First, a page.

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CMS Addresses the Isolated Issues in ICD-10 Implementation

Since October ICD-10 implementation, CMS has seen a few isolated errors, and now explains its resolution process.

By Sara Heath

After encountering a few isolated bumps in the ICD-10 road, the Centers for Medicare & Medicaid Services (CMS) has issued clarifications for the measures it’s taking to resolve those issues.

According to the CMS statement, there have been a few isolated issues with National Coverage Determinations (NCDs) and Local Coverage Determinations (LCDs).

A few short-term solutions have been put into place with regard to NCD error, including coding refinements and claims processing instruction updates. These updates should be in place by January 4.

CMS states that claims that produced errors will be reprocessed by the agency at no cost or effort to the provider. CMS will automatically process these claims and update them in the system.

Additionally, some errors resulted from LCDs following the ICD-10 implementation because the Medicare Administrative Contractors (MACs) still needed to update certain LCD criteria. CMS postponed processing of these claims until the proper LCD criteria updates were made. Claims that encounter these errors in the future will be handled in the same manner.

CMS explained that it has addressed the errors encountered following October ICD-10 deadline implementation quickly and efficiently, taking into account the cumbersome process providers endured in transitioning to the new code set.

“Our contractors understand the challenges that updating CMS systems may bring to our providers and strive to provide quick resolution when issues are noted. For the handful of issues that were noted after October 1, 2015, CMS contractors have moved quickly to take action, such as temporarily suspending edits and/or claims, making fixes as quickly as possible, and reprocessing claims to minimize impact on providers,” CMS said.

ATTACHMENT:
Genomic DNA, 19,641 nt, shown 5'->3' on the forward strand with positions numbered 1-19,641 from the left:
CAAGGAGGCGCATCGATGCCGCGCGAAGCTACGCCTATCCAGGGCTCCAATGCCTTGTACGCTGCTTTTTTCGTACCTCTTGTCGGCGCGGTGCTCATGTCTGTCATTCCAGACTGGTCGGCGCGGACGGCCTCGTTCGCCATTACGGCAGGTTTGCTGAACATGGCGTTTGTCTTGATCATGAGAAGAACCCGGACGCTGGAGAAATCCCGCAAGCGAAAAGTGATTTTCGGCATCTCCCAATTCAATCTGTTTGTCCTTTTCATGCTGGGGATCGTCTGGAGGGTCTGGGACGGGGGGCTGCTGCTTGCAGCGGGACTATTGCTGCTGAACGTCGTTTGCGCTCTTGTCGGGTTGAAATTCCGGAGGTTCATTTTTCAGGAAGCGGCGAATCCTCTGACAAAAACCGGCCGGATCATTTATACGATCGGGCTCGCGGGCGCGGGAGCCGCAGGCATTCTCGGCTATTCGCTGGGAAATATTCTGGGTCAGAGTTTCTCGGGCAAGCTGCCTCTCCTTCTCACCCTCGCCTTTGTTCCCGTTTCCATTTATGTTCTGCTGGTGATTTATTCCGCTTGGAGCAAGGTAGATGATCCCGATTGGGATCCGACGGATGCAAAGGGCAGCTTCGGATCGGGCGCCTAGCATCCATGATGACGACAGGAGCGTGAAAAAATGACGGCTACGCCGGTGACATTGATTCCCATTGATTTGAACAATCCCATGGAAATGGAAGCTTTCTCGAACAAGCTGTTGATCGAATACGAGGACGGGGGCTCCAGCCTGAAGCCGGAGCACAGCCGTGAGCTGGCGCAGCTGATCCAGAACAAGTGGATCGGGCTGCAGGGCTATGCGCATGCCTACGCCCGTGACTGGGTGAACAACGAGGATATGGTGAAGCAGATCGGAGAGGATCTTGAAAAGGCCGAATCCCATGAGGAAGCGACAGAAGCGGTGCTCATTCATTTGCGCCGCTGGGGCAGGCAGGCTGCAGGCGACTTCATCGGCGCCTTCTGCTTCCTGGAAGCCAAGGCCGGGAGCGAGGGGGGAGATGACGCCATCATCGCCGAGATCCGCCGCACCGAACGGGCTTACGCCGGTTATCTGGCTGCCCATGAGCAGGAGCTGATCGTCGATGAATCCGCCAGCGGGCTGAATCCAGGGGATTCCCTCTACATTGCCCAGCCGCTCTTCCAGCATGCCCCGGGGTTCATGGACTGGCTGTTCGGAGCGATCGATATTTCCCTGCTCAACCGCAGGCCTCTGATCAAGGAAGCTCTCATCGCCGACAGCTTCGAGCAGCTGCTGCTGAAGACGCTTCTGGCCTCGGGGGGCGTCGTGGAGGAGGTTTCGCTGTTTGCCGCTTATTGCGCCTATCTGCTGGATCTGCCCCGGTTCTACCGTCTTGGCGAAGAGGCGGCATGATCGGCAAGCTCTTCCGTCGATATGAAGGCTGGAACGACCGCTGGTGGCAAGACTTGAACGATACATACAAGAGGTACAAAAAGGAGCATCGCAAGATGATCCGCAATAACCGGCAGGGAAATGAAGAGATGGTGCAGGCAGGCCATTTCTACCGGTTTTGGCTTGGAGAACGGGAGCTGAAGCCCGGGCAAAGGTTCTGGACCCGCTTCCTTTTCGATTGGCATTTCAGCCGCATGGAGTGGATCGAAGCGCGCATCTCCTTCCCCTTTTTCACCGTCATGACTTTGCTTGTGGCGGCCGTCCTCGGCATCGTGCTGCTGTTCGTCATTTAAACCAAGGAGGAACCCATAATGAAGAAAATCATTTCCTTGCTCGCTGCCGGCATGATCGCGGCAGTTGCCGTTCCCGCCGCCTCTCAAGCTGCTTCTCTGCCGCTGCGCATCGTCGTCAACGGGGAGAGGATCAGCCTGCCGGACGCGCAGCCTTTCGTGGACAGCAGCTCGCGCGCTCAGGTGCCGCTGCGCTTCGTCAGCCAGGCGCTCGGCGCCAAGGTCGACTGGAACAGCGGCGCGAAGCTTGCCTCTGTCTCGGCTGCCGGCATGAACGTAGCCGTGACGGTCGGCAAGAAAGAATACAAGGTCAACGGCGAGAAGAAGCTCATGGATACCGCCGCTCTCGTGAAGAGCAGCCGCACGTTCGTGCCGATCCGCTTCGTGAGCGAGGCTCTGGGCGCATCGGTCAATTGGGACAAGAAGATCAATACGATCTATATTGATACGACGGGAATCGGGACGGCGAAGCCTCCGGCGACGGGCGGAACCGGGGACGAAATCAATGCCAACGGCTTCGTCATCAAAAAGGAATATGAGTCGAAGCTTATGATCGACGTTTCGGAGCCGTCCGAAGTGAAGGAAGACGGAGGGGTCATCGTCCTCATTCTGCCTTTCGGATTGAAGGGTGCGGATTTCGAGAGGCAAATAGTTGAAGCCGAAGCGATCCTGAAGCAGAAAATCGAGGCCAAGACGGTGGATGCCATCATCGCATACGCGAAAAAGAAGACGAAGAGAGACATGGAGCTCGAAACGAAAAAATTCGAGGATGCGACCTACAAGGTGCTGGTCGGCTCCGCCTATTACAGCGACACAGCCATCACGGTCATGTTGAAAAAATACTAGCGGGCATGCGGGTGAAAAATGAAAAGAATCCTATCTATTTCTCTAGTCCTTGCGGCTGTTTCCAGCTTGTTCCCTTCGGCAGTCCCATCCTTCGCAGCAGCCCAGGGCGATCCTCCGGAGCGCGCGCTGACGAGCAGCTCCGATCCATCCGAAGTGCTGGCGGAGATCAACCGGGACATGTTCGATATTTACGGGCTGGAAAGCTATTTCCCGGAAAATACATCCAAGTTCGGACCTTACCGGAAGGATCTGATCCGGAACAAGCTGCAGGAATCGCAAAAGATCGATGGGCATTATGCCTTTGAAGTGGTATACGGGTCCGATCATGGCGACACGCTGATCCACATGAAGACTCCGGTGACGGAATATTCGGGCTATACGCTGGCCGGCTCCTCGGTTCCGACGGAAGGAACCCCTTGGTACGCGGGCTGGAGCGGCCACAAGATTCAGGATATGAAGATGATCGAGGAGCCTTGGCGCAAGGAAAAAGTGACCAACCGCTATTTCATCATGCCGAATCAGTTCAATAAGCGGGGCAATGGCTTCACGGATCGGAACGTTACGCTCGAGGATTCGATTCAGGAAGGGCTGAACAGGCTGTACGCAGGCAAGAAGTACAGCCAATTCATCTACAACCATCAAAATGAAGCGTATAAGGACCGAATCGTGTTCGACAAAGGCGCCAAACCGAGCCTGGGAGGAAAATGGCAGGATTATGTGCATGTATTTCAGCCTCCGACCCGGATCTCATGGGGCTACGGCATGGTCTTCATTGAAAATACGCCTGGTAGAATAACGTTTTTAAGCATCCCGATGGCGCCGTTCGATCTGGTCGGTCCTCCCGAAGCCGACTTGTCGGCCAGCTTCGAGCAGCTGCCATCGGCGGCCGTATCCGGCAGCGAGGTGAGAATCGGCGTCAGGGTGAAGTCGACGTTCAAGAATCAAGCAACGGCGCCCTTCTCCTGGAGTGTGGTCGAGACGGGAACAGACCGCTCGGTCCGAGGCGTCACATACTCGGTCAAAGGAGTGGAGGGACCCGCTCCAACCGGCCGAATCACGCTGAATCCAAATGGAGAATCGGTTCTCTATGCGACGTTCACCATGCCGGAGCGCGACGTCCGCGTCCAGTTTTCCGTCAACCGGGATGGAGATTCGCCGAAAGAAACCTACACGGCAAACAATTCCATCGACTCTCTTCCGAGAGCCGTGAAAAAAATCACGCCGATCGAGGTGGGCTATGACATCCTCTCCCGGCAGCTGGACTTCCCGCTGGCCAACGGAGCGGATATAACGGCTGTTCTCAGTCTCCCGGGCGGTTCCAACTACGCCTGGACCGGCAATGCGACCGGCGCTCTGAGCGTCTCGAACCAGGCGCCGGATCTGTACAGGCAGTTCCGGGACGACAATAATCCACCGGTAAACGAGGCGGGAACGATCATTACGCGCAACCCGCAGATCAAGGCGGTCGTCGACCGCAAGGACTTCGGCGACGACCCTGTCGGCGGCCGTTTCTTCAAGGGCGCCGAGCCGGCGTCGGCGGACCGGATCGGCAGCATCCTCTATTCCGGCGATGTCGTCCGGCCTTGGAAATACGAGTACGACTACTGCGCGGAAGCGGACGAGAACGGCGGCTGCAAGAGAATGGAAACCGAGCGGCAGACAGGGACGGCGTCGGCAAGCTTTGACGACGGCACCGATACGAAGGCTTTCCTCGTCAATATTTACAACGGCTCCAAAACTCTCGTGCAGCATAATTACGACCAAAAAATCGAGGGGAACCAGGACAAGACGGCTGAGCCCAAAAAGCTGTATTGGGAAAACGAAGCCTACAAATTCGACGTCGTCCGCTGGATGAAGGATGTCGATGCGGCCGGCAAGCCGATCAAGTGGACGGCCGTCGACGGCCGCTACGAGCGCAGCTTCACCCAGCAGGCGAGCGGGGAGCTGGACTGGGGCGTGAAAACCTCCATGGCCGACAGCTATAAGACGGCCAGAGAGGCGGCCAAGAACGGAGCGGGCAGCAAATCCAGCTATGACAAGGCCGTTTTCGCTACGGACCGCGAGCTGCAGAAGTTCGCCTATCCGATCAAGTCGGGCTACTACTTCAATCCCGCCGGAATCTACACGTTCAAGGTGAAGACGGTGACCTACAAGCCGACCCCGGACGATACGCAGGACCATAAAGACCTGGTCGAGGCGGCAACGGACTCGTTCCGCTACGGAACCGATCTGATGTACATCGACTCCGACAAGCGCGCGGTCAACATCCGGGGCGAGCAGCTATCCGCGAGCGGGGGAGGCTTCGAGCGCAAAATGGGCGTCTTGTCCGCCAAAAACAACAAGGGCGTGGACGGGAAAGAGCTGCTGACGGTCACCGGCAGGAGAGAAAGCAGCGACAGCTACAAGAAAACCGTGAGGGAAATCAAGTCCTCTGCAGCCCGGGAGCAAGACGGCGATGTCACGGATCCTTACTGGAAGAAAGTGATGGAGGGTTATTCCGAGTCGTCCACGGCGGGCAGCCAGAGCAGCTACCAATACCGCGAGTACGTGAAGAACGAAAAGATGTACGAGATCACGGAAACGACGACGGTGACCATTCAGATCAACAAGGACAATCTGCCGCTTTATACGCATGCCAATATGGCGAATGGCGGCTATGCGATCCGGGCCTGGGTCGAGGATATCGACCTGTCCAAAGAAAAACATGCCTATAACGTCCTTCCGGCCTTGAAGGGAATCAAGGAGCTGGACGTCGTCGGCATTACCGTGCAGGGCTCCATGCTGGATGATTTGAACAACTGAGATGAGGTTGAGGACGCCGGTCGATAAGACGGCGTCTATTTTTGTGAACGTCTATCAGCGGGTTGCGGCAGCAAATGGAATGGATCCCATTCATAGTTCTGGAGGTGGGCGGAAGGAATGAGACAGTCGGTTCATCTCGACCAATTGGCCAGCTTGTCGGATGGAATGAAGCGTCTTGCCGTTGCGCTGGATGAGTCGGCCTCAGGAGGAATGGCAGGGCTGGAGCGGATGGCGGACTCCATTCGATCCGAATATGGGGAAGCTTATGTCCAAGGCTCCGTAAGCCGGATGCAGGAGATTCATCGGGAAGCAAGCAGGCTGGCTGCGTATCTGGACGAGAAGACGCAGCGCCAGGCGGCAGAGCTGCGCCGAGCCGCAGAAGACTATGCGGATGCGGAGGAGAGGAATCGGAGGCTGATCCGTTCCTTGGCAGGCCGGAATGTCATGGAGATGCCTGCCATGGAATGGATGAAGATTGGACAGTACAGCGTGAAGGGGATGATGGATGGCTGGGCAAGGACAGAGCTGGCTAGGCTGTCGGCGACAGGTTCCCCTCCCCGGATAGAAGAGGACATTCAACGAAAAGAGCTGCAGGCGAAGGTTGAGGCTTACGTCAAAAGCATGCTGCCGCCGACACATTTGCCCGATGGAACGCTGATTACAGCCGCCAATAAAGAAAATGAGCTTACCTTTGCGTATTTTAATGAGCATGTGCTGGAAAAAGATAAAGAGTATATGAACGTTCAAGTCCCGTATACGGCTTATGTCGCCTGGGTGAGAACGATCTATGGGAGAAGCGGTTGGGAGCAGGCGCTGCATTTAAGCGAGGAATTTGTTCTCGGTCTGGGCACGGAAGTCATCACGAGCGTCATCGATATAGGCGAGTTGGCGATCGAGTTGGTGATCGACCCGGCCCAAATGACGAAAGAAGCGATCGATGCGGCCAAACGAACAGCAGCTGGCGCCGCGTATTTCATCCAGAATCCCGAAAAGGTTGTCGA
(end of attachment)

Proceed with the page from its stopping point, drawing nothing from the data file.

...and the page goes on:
These kinds of issues are somewhat contradictory to the preparedness CMS reported prior to implementation, as well as to the initial metrics reports produced by the agency.

Prior to ICD-10, CMS was optimistic in its ability to process claims, citing multiple tests with favorable results. At the end of July, for example, the agency stated that its last test run resulted in an 87 percent claims acceptance rate of the 29,286 tests the agency received. The rejection rate for ICD-10 errors was 1.8 percent and the rejection rate for ICD-9 errors was 2.6 percent.

Furthermore, CMS confirmed its ICD-10 readiness in a conference call just one week prior to implementation. During that conference call, CMS Principal Deputy Administrator Patrick H. Conway, MD, MSc, stated that the agency had ample resources to effectively assist during the transition.

“In terms of staffing, we do have the flexibility to ensure core operations are operational and in effect,” Conway stated. “And obviously, our payment systems are a core piece of the Medicare program that will continue to be fully operational.”

Just under a month following ICD-10 implementation, CMS released its first metrics reports for Medicare fee-for-service payments. This report showed few issues, with a claims denial rate as low as 10 percent.

That all said, CMS has long maintained that it will take several pay cycles to get a handle of how the ICD-10 transition went. Because it takes approximately 30 days for Medicaid to issue claim submittal, and 30 days for Medicare to process claims, CMS was not going to have its first batch of results following implementation until the end of the code set’s first month. Furthermore, it would not have ample data to notice trends until several months into the new code set.

“The Medicaid claims can take up to 30 days to be submitted and processed,” Conway said in the September conference call. “This end can take approximately two weeks. The Medicaid claims can take up to 30 days to be submitted and processed. For this reason, we expect to have more detailed information after a full billing cycle is complete.”




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